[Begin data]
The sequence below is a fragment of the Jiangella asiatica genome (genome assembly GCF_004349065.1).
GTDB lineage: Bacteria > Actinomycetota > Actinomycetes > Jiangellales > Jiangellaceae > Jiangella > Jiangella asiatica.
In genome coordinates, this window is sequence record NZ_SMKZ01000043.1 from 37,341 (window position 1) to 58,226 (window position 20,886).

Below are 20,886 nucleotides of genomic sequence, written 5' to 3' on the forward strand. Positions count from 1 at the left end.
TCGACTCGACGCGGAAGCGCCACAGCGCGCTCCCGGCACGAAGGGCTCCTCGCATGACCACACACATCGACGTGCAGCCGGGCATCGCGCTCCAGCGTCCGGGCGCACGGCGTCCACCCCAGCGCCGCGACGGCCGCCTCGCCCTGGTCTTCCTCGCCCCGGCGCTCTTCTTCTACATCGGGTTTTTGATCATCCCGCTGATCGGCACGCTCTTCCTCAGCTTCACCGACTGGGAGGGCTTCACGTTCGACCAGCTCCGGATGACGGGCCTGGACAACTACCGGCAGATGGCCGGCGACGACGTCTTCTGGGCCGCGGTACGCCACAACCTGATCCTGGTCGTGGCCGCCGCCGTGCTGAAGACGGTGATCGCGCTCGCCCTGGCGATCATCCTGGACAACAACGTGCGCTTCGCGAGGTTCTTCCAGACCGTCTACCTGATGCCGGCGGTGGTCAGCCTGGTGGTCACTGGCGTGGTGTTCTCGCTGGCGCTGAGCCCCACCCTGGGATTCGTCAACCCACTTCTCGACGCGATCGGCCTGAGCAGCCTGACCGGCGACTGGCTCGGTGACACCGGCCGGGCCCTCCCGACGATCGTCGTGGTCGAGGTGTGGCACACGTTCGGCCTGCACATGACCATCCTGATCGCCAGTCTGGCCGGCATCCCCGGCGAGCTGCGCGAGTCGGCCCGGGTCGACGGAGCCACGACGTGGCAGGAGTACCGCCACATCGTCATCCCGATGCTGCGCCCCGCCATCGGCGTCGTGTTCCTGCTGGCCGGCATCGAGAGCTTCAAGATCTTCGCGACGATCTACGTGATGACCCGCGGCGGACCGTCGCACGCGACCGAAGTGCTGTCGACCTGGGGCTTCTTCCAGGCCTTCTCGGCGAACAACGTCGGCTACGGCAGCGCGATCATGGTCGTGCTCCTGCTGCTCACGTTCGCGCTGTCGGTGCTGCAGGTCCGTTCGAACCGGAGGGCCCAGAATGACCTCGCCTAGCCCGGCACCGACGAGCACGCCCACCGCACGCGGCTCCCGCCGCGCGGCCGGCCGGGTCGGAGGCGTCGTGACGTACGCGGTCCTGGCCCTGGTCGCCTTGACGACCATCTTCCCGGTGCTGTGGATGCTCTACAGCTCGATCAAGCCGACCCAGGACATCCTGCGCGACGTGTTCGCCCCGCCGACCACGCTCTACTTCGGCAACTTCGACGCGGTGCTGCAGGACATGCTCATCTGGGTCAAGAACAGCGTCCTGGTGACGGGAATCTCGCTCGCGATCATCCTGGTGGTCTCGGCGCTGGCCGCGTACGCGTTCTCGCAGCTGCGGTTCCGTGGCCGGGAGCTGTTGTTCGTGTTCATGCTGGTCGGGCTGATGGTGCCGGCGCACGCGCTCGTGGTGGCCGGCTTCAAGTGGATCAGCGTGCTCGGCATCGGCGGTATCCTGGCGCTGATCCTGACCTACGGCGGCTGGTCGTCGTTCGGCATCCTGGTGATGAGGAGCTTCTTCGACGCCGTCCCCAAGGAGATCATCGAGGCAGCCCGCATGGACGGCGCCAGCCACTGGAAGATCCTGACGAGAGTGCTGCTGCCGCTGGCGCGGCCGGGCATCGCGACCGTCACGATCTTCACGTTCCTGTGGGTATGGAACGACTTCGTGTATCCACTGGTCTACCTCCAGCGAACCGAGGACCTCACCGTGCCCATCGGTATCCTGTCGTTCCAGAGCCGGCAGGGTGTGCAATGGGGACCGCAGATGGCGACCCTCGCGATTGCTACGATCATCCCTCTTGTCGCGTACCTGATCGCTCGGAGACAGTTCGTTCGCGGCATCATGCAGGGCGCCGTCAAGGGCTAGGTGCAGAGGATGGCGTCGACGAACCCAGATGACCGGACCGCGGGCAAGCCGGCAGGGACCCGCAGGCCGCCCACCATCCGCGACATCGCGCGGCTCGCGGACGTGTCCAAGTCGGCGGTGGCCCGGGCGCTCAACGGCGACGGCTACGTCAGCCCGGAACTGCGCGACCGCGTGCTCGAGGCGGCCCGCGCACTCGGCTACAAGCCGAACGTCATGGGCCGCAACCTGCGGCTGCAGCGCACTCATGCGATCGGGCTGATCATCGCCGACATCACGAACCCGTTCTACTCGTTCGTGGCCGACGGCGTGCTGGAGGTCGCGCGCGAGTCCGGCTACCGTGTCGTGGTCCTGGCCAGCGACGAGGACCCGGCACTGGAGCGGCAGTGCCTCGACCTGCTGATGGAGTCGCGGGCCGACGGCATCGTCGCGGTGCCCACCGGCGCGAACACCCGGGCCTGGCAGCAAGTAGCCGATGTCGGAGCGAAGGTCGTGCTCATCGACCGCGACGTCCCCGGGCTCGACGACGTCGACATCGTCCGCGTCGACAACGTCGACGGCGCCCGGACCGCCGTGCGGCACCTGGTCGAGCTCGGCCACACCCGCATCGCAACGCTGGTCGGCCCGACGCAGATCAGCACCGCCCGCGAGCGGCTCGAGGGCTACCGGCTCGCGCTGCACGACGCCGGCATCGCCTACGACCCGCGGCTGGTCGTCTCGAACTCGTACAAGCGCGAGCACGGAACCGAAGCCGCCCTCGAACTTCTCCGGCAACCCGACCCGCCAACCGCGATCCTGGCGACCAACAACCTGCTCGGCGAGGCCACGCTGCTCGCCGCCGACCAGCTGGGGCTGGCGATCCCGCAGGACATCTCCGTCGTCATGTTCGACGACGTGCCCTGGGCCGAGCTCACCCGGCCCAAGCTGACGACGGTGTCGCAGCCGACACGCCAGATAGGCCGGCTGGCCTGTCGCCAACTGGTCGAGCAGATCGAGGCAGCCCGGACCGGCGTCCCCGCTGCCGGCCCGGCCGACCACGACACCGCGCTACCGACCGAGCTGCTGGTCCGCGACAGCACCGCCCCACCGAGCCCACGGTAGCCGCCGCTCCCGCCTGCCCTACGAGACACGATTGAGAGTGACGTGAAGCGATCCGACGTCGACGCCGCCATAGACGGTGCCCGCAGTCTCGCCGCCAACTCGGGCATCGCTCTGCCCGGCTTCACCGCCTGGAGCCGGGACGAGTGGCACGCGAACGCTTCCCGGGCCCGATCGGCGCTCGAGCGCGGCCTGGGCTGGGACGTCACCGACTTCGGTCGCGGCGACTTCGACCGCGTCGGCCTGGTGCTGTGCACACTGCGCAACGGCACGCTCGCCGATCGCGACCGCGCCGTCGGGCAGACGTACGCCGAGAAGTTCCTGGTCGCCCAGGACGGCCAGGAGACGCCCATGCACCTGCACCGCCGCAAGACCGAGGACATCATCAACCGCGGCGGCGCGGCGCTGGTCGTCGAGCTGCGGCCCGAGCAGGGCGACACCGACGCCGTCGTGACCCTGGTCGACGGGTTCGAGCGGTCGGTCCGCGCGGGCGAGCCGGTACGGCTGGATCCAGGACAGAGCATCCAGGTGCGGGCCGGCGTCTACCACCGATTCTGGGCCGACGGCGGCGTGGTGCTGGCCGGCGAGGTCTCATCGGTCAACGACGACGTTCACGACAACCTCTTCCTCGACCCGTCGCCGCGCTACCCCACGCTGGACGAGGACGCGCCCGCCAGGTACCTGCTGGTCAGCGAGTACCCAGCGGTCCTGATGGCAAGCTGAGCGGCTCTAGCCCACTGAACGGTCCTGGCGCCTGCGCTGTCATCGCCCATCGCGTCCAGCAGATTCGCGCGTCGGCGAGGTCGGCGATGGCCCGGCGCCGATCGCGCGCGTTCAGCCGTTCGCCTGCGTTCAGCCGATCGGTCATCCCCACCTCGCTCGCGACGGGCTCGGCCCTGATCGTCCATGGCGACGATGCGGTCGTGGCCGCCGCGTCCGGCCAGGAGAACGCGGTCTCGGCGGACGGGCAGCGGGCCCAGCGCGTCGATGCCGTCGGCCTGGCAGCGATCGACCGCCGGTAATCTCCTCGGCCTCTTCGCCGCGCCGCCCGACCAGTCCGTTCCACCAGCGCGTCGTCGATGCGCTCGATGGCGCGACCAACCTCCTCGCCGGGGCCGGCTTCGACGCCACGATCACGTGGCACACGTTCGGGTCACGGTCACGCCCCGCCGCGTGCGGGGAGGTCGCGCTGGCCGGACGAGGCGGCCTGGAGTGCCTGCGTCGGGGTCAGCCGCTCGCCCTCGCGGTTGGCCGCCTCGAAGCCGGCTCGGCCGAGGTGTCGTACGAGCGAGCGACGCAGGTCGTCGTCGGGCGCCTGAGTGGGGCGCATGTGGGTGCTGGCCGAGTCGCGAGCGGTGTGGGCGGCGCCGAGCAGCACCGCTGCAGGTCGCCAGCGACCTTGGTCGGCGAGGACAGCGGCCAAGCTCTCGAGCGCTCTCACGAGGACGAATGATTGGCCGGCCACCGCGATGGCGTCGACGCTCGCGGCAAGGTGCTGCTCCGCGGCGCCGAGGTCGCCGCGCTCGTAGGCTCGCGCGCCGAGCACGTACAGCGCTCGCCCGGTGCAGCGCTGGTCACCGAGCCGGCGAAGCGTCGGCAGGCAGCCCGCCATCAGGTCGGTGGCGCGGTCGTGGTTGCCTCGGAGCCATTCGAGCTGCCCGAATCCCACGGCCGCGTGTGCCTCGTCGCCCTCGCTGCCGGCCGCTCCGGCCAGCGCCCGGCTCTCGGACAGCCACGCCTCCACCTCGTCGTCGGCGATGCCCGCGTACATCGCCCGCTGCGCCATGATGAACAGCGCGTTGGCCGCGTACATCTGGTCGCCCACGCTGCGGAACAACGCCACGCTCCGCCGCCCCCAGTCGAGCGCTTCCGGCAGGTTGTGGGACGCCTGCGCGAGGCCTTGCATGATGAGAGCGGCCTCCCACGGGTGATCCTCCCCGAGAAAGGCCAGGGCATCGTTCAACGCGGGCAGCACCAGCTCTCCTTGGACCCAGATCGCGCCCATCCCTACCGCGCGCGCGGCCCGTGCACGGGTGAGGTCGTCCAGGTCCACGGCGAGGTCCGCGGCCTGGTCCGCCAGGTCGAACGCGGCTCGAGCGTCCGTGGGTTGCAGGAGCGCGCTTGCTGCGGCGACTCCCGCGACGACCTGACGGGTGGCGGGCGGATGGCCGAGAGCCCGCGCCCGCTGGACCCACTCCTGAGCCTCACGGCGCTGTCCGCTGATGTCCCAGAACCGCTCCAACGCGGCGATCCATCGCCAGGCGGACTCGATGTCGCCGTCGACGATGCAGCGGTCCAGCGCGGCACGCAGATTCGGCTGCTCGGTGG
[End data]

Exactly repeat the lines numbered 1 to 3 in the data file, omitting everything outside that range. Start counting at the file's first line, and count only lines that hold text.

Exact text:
The sequence below is a fragment of the Jiangella asiatica genome (genome assembly GCF_004349065.1).
GTDB lineage: Bacteria > Actinomycetota > Actinomycetes > Jiangellales > Jiangellaceae > Jiangella > Jiangella asiatica.
In genome coordinates, this window is sequence record NZ_SMKZ01000043.1 from 37,341 (window position 1) to 58,226 (window position 20,886).